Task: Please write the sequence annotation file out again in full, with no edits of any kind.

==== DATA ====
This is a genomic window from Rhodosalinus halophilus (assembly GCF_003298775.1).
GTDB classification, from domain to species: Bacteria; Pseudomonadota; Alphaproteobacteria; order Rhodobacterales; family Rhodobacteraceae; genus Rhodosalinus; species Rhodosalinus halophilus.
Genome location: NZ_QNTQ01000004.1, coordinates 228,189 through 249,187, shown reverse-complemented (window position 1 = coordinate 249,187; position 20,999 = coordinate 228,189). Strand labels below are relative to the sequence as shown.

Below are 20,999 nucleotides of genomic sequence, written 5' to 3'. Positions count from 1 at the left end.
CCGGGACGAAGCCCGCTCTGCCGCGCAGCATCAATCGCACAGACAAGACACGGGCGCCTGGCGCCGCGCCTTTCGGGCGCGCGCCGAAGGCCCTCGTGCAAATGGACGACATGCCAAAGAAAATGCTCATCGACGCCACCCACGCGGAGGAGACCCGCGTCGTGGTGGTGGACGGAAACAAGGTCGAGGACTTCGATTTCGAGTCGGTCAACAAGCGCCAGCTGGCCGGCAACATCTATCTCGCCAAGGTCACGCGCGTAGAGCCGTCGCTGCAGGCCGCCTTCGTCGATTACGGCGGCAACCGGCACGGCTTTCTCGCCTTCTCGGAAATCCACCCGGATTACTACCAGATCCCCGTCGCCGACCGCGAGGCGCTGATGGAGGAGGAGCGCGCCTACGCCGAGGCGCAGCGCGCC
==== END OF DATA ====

This is a genomic window from Rhodosalinus halophilus (assembly GCF_003298775.1).
GTDB classification, from domain to species: Bacteria; Pseudomonadota; Alphaproteobacteria; order Rhodobacterales; family Rhodobacteraceae; genus Rhodosalinus; species Rhodosalinus halophilus.
Genome location: NZ_QNTQ01000004.1, coordinates 228,189 through 249,187, shown reverse-complemented (window position 1 = coordinate 249,187; position 20,999 = coordinate 228,189). Strand labels below are relative to the sequence as shown.

Below are 20,999 nucleotides of genomic sequence, written 5' to 3'. Positions count from 1 at the left end.
CCGGGACGAAGCCCGCTCTGCCGCGCAGCATCAATCGCACAGACAAGACACGGGCGCCTGGCGCCGCGCCTTTCGGGCGCGCGCCGAAGGCCCTCGTGCAAATGGACGACATGCCAAAGAAAATGCTCATCGACGCCACCCACGCGGAGGAGACCCGCGTCGTGGTGGTGGACGGAAACAAGGTCGAGGACTTCGATTTCGAGTCGGTCAACAAGCGCCAGCTGGCCGGCAACATCTATCTCGCCAAGGTCACGCGCGTAGAGCCGTCGCTGCAGGCCGCCTTCGTCGATTACGGCGGCAACCGGCACGGCTTTCTCGCCTTCTCGGAAATCCACCCGGATTACTACCAGATCCCCGTCGCCGACCGCGAGGCGCTGATGGAGGAGGAGCGCGCCTACGCCGAGGCGCAGCGCGCC